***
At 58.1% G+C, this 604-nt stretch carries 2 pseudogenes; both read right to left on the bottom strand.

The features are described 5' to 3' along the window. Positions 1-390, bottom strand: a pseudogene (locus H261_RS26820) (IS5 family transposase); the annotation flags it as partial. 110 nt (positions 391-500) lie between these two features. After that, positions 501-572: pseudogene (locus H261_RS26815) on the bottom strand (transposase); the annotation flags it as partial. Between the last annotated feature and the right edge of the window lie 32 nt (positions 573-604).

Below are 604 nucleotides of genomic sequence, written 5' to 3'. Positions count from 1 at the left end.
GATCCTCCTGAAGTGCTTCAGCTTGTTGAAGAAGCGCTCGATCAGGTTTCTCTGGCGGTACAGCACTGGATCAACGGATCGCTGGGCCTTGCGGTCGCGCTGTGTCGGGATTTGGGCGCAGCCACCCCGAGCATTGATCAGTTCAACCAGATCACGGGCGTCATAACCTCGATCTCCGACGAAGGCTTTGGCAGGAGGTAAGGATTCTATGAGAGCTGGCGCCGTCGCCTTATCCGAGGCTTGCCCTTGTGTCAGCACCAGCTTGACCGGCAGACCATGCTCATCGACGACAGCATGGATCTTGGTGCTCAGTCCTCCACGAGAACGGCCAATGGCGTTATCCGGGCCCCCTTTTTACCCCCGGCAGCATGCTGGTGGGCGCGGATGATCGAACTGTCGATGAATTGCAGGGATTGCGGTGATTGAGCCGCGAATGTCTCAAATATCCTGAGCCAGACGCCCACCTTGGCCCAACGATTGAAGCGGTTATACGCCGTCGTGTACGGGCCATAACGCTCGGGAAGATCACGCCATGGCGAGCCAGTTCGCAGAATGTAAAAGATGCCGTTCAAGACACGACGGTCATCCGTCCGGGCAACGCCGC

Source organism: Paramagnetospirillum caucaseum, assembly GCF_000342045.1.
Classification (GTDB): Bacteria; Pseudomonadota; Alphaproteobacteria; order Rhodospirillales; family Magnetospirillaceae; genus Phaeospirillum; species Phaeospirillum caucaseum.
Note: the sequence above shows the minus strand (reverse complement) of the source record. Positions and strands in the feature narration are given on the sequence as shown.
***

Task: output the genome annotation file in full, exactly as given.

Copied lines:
At 58.1% G+C, this 604-nt stretch carries 2 pseudogenes; both read right to left on the bottom strand.

The features are described 5' to 3' along the window. Positions 1-390, bottom strand: a pseudogene (locus H261_RS26820) (IS5 family transposase); the annotation flags it as partial. 110 nt (positions 391-500) lie between these two features. After that, positions 501-572: pseudogene (locus H261_RS26815) on the bottom strand (transposase); the annotation flags it as partial. Between the last annotated feature and the right edge of the window lie 32 nt (positions 573-604).

Below are 604 nucleotides of genomic sequence, written 5' to 3'. Positions count from 1 at the left end.
GATCCTCCTGAAGTGCTTCAGCTTGTTGAAGAAGCGCTCGATCAGGTTTCTCTGGCGGTACAGCACTGGATCAACGGATCGCTGGGCCTTGCGGTCGCGCTGTGTCGGGATTTGGGCGCAGCCACCCCGAGCATTGATCAGTTCAACCAGATCACGGGCGTCATAACCTCGATCTCCGACGAAGGCTTTGGCAGGAGGTAAGGATTCTATGAGAGCTGGCGCCGTCGCCTTATCCGAGGCTTGCCCTTGTGTCAGCACCAGCTTGACCGGCAGACCATGCTCATCGACGACAGCATGGATCTTGGTGCTCAGTCCTCCACGAGAACGGCCAATGGCGTTATCCGGGCCCCCTTTTTACCCCCGGCAGCATGCTGGTGGGCGCGGATGATCGAACTGTCGATGAATTGCAGGGATTGCGGTGATTGAGCCGCGAATGTCTCAAATATCCTGAGCCAGACGCCCACCTTGGCCCAACGATTGAAGCGGTTATACGCCGTCGTGTACGGGCCATAACGCTCGGGAAGATCACGCCATGGCGAGCCAGTTCGCAGAATGTAAAAGATGCCGTTCAAGACACGACGGTCATCCGTCCGGGCAACGCCGC

Source organism: Paramagnetospirillum caucaseum, assembly GCF_000342045.1.
Classification (GTDB): Bacteria; Pseudomonadota; Alphaproteobacteria; order Rhodospirillales; family Magnetospirillaceae; genus Phaeospirillum; species Phaeospirillum caucaseum.
Note: the sequence above shows the minus strand (reverse complement) of the source record. Positions and strands in the feature narration are given on the sequence as shown.